The study by the Kaiser foundation asked whether a series of 10 provisions were included in the law. Five of the items asked about are part of the law, while five of the items asked about are not part of the law. Overall, a quarter of those asked scored an impressive 7 to 10 right answers, with only 10 percent getting all 10 questions right. (See chart below)
The best results came for the provisions that are included in the law. Seventy-two percent knew that the law provides subsidies to low and moderate income Americans, 67 percent knew that the law prohibits denying coverage for pre-existing conditions, 65 percent knew that businesses providing health insurance coverage get tax breaks, and 64 percent knew that an individual mandate is included in the law.
Even in these results, you can see the stubbornness of ignorance and error in public beliefs. Nearly a quarter of the public actually believes that there is no individual mandate in the health care law. Another 11 percent just don’t know. A quarter are wrong about the ban on denying coverage for pre-existing coverage, while 9 percent don’t know. In other words, a good third of the country is either wrong or clueless about the two most widely discussed and hotly debated features of the law.
But the Kaiser study purports to show more than ignorance. It attempts to demonstrate that people who are opposed to the law are less likely to be familiar with what the law does or does not entail, while people who support the law are more likely to be well informed. Some samples:
- Thirty-eight percent of people who think they’ll be better off under the law were correct on between 7 and 10 correct answers. Only 17 percent of those who think they will be worse off scored that high.
- Democrats score higher—32 percent scoring 7-10—than Republicans—18 percent scoring between 7 and 10.
- People who want to expand the law and people who would leave it alone score better than people who would repeal all or part of the law.
This will be taken as proof that opposition to the law is based, at least in part, on ignorance. And already some are saying it shows that the errors are the product of “politically driven bytes of misinformation.”The Kaiser foundation lends this view of things a handby noting that 39 percent MSBC viewers score seven or better, while only 25 percent of Fox News viewers score that high.
The Kaiser study, however, is badly flawed in a rather obvious way. The five false provisions it asked about are all things that would likely be taken as negatives by people who already disapprove of the law. Disliking something makes you more likely to believe negative things about it. For example, if you oppose the bill because of the costs imposed on business, you’re might have missed the nuance that some small businesses—those with under 50 employees—are exempt from the requirement to provide health coverage.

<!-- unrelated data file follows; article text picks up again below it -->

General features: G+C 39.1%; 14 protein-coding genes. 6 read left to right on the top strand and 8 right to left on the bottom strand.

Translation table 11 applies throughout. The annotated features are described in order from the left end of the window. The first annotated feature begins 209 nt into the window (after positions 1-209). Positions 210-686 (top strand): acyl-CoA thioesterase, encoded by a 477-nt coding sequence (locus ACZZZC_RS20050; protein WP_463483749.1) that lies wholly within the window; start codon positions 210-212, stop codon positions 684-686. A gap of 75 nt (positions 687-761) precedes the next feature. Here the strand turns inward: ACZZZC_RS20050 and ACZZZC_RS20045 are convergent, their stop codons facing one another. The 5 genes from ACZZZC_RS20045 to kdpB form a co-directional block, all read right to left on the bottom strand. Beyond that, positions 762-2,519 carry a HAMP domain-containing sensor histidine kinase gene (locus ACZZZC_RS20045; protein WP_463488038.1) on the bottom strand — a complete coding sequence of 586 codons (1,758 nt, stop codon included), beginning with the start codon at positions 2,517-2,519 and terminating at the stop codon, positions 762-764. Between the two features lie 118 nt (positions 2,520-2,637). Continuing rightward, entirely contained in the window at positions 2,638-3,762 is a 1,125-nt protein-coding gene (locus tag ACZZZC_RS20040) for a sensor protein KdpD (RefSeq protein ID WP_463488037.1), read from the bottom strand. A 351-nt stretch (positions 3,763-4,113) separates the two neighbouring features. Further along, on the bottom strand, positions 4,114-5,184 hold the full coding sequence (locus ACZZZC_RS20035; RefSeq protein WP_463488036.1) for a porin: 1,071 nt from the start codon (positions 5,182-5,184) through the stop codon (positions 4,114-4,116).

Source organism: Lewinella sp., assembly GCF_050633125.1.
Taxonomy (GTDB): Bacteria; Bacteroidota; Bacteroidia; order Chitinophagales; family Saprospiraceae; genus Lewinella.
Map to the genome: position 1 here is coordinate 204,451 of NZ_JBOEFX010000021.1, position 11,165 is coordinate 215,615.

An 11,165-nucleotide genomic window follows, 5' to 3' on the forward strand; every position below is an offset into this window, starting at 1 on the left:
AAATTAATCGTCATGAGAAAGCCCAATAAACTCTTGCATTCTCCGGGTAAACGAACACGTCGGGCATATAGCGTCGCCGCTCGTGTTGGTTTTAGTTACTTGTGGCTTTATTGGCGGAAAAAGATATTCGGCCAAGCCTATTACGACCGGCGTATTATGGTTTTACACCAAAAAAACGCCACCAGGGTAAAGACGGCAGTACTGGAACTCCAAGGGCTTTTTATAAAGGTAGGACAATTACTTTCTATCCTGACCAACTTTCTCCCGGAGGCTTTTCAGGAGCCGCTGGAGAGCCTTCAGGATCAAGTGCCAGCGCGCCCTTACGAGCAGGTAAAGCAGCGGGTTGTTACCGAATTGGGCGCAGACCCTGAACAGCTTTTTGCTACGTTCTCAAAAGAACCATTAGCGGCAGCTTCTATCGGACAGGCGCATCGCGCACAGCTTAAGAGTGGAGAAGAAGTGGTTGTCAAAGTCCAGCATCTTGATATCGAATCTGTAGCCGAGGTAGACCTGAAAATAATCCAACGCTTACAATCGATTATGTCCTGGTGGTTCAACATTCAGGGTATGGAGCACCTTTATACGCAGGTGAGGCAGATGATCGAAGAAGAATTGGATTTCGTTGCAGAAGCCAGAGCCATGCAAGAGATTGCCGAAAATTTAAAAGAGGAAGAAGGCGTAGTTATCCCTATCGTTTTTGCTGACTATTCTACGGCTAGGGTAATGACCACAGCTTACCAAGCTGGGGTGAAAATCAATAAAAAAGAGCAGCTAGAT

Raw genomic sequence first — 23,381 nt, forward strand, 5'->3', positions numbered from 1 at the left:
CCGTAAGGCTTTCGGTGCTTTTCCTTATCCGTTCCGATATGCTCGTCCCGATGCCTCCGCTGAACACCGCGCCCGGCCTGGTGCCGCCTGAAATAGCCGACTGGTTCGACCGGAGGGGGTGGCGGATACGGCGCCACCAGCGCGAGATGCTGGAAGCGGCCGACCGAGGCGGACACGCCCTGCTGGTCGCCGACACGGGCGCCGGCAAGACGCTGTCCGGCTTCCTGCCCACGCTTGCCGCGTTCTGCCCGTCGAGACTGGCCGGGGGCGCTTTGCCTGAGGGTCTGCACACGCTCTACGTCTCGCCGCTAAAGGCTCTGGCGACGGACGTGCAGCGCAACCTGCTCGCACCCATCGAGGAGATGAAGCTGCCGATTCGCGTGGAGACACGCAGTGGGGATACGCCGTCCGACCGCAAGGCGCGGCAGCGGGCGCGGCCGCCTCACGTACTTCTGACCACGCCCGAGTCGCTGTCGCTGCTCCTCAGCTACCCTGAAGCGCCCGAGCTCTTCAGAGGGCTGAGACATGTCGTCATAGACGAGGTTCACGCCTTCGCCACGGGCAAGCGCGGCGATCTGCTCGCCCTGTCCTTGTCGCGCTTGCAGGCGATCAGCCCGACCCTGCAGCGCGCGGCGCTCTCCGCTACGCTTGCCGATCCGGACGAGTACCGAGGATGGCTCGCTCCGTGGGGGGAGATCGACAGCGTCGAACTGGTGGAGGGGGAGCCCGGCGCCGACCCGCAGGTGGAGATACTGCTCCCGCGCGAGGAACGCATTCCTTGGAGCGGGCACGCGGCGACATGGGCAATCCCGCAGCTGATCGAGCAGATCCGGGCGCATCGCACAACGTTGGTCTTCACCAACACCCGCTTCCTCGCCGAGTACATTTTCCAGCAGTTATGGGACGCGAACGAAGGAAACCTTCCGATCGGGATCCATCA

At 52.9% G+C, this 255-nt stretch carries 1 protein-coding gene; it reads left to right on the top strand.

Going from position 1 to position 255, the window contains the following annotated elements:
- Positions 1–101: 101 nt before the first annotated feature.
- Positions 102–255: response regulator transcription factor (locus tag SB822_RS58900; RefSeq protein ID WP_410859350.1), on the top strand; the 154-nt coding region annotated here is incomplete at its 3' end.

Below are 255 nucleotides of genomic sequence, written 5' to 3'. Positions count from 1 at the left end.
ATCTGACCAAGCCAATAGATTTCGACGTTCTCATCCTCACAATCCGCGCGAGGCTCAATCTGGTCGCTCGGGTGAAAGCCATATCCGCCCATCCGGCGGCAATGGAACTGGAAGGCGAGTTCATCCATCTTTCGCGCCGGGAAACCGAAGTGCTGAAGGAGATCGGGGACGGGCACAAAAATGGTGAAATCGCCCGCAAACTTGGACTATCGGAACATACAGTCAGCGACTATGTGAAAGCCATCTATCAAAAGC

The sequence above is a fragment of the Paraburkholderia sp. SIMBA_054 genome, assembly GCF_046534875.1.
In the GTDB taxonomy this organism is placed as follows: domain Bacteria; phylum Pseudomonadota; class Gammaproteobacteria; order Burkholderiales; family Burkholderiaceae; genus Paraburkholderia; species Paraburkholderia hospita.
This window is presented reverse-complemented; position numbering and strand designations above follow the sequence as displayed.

In other words, the five questions people were most likely to get wrong—those about provisions that aren’t in the law—were about provisions that those opposed to the law would also propose. Asking these questions guaranteed that the opponents of the law, Republicans, and people who feel they will be worse off under the law would get worse scores than their pro-Obamacare counterparts.
This skewing of the results is obvious from one category where Republicans score better than Democrats—the individual mandate. Seventy-three percent of Republicans knew that there is an individual mandate in the bill. Only sixty-three of Democrats knew that. In other words, opponents of the bill are more likely to believe that things they don’t like are included than supporters of the bill are.
The study could have asked about other faux-provisions. For instance, it could have asked if the law will allow people to keep their current health care plan if they like it. It doesn’t do that—many health care plans are being scrapped in favor of ones that tailored to fit the new regulations. It might have also asked about whether the plan would reduce health care costs for individuals or businesses—it doesn’t. The list of “false positive” questions could be multiplied endlessly.
The Kaiser study demonstrates public ignorance. But it also contributes to our ignorance, by asking questions in a way that bias the results to show greater ignorance among opponents of the law.